Human Rights?

What are these Human Rights? Where do they come from? Do we really have rights?

These are just some of the questions that have been occupying my thoughts for a considerable time and I find I cannot answer them in any way that satisfies.

Like every other member of the animal kingdom I was born. My parents brought me up, supposedly with enough skills to survive in the world, but then, so did the parents of this Black Bear we saw with her cub in Canada.

Bear and Cub, Alberta

What is it that gives me any more “rights” than that bear and her cub? Who grants me these rights? Why do I need them?  Indeed , do I in fact need them?

It seems to me that the concept of rights is solely human, a product of our highly developed brain.

I know that some will cite the Divine but that poses problems because some religions would deny the existence of Human Rights and each religion will claim its own right to authority. So let’s leave religion out of it for the moment.

Some will suggest that government/s grant us our rights. Does this mean that government/s can remove them? More on this later methinks.

Can anyone help me answer my own questions?

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5 Responses to “Human Rights?”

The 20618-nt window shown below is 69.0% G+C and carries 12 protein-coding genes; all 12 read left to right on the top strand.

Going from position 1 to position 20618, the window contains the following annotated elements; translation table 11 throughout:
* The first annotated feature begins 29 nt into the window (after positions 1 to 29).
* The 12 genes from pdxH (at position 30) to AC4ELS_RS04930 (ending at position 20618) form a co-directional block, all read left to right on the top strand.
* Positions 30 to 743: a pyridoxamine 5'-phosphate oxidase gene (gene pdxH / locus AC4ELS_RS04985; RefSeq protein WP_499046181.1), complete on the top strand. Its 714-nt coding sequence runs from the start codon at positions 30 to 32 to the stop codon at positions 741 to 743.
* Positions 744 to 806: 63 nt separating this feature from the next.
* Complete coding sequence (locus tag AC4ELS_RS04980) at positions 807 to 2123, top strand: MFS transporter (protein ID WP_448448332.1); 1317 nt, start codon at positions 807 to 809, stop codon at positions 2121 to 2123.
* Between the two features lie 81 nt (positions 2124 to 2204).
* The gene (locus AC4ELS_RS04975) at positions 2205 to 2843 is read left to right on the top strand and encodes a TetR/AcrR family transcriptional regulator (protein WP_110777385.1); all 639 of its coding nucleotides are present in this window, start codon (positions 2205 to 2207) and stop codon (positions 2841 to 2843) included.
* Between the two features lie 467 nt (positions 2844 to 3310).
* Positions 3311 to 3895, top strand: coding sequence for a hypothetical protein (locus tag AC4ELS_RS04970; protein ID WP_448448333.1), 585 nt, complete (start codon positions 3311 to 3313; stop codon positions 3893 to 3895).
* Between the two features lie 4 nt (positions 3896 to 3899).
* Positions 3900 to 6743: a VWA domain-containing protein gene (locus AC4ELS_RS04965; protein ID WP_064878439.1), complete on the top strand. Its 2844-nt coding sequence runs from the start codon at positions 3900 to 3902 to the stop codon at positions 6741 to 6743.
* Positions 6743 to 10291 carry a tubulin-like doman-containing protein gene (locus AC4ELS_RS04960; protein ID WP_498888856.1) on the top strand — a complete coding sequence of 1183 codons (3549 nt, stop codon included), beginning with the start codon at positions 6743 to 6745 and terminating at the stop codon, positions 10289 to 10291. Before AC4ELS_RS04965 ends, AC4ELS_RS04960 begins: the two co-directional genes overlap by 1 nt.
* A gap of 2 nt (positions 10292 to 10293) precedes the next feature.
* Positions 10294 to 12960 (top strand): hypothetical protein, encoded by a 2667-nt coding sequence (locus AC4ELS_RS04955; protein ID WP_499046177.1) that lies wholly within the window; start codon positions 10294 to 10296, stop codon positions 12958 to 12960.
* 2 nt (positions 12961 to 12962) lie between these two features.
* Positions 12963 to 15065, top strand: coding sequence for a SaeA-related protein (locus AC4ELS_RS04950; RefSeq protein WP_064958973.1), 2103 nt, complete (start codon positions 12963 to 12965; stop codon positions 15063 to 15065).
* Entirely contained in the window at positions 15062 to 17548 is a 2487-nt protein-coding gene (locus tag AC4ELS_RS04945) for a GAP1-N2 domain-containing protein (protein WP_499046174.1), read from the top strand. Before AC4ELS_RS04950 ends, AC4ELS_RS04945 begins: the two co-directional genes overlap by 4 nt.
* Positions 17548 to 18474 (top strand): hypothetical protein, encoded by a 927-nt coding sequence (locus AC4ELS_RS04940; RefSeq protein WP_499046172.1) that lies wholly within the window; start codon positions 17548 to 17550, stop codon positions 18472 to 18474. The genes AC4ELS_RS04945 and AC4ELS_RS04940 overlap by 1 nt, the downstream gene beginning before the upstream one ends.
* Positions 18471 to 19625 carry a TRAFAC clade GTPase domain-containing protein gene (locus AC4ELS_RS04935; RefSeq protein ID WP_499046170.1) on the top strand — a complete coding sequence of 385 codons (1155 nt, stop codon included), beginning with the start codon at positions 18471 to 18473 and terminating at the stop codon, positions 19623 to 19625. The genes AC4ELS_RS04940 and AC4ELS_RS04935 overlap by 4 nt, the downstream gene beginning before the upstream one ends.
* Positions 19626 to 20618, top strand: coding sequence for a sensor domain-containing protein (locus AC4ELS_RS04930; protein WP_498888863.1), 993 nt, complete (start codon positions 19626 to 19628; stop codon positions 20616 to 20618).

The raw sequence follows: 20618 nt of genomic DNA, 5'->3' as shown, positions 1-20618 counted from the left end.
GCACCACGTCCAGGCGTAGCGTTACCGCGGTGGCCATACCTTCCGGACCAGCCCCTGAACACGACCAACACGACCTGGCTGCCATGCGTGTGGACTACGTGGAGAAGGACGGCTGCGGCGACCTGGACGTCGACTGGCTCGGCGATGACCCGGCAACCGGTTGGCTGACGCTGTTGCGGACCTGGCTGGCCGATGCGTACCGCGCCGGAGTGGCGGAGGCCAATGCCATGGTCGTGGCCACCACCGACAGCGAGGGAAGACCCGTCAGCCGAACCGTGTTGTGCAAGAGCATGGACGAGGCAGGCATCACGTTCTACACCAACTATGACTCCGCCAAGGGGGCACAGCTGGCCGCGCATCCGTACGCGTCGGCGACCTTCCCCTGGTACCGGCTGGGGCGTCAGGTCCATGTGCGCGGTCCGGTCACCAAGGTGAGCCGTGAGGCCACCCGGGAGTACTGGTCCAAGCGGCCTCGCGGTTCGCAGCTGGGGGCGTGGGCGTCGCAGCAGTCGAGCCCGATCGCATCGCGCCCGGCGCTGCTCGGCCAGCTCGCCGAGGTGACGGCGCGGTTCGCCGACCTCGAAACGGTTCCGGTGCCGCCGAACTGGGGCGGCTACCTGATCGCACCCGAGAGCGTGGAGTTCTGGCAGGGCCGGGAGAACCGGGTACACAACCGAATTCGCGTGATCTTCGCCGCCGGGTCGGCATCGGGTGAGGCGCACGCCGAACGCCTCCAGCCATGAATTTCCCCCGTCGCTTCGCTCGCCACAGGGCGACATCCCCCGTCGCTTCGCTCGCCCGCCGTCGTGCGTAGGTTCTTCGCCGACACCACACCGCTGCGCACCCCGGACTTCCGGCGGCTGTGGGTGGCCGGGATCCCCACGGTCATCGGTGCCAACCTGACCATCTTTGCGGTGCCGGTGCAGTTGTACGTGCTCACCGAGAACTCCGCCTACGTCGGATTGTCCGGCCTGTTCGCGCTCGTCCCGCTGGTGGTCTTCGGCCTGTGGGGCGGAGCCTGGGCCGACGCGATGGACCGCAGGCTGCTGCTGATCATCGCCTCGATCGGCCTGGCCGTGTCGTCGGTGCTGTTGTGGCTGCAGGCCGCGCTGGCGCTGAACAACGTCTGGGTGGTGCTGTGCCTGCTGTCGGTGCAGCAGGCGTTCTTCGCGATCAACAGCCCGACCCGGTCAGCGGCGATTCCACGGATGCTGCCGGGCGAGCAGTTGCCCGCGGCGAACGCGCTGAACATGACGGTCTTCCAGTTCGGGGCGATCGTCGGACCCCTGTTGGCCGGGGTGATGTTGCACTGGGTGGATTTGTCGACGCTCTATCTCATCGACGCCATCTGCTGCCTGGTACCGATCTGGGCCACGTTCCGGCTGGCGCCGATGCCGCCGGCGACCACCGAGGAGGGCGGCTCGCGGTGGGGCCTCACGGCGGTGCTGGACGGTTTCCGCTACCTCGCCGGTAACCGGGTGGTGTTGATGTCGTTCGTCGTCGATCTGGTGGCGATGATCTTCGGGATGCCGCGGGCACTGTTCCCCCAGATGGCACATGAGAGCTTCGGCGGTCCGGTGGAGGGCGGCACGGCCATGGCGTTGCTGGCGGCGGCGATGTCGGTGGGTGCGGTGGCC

1. Grannymar Says:

    First I need to discover if I am human…. then I will think about rights!

  2. magpie11 Says:

    Oh…you show all the good signs of being human….

  3. Nick Says:

    I’ve given a lot of thought to the idea of human rights. Of course there are legally-defined rights but beyond that I don’t think it makes sense to talk of rights in the sense of an automatic entitlement to things. Because after all, who is supposed to provide all these automatic entitlements? It only makes sense to talk of expectations – the expectation that other people will help and support you if you need things, but with the knowledge that they might ignore you instead.

  4. rummuser Says:

    I wrote a blog a while ago – http://rummuser.com/?p=824 and you may find a kindred soul in me in your musings.

    I have lost hope. When the pursuit of happiness is treated as a legitimate right in the constitution of many countries, each pursuer of happiness will claim his view to be the right that needs to be defended.

    I think that I would rather be an aboriginal.

  5. magpie11 Says:

    “Happiness is not something to be sought. Rather, it is something we come across from time to time on our journey through life.” A quote from Someone who said it before I did.

    I have to admit that the simplicity of life of many (so-called) uncivilised peoples is attractive. Unfortunately this simplicity is so often destroyed when (so-called) civilised people impact upon them, often as representatives of religion…usually Christianity, but not exclusively.

    That, however, is for another discussion…perhaps.

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